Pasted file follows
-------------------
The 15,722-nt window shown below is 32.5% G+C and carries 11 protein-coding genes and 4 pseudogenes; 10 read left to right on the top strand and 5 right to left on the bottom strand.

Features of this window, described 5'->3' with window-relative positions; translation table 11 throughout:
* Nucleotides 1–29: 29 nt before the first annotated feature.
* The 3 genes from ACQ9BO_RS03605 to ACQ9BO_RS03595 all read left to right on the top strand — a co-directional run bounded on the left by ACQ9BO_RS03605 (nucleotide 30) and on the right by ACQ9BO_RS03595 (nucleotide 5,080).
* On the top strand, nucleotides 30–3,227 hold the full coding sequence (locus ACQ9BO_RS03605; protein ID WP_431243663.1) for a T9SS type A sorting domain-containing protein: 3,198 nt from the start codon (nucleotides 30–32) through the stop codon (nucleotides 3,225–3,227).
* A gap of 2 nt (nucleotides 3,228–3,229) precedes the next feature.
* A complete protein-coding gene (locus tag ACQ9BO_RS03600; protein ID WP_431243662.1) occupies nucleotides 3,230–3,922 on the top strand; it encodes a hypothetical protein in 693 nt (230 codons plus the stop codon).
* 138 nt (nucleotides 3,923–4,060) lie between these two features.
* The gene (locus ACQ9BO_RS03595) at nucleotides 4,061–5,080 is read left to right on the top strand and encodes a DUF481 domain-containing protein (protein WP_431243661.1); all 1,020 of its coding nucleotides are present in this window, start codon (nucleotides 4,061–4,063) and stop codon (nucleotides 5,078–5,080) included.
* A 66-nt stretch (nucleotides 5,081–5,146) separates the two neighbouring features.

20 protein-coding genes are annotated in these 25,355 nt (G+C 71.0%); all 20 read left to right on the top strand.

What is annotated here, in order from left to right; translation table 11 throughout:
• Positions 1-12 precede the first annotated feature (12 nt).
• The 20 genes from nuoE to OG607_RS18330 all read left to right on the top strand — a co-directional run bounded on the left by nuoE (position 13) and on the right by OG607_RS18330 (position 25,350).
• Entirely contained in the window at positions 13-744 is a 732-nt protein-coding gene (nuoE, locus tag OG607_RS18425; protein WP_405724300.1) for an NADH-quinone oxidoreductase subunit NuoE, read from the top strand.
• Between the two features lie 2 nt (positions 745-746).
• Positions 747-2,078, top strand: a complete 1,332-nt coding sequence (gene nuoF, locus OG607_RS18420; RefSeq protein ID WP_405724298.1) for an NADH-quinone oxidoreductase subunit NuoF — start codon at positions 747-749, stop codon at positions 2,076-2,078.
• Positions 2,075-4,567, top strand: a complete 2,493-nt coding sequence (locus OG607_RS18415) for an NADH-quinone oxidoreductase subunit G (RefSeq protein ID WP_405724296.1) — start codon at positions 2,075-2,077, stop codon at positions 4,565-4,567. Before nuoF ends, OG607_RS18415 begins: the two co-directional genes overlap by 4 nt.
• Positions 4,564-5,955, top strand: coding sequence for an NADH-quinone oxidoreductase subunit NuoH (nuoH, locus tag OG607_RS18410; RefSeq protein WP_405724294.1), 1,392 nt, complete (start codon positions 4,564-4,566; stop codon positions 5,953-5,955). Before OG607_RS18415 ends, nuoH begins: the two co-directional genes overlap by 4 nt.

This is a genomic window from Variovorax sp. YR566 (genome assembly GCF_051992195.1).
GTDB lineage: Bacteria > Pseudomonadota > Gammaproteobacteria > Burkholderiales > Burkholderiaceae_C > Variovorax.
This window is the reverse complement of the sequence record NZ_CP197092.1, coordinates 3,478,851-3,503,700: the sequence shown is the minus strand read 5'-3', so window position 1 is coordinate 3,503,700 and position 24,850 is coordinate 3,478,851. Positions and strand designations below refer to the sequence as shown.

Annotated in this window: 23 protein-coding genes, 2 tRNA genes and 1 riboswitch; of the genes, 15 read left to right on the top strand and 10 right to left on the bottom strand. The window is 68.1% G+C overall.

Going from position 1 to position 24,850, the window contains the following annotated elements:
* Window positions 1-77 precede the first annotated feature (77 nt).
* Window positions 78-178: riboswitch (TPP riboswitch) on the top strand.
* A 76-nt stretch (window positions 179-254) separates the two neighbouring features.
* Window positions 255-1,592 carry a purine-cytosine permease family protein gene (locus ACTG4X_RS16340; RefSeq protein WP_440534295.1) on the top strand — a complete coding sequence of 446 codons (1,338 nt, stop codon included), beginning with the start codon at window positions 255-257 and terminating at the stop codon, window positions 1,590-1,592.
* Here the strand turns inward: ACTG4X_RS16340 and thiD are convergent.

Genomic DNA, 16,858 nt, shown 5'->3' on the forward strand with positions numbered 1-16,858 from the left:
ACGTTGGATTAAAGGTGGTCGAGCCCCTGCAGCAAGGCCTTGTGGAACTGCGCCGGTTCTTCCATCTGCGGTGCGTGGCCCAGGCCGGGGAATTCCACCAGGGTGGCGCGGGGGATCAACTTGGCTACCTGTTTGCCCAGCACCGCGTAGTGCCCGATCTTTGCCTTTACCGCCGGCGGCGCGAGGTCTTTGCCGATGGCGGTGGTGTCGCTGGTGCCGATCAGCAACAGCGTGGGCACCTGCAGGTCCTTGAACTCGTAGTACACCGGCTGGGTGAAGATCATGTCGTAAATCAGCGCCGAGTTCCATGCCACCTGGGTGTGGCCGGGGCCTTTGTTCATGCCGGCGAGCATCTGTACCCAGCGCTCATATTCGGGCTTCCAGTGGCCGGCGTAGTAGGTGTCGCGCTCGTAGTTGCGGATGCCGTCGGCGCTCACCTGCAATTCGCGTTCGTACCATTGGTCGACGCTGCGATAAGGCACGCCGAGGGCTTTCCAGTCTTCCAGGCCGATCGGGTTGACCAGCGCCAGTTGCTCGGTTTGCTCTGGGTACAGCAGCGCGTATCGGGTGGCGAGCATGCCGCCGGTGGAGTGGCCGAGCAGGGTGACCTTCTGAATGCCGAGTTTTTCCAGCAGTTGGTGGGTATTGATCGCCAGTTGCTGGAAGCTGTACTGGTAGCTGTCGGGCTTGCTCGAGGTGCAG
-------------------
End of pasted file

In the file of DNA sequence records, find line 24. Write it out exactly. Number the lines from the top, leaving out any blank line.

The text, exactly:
Going from position 1 to position 24,850, the window contains the following annotated elements: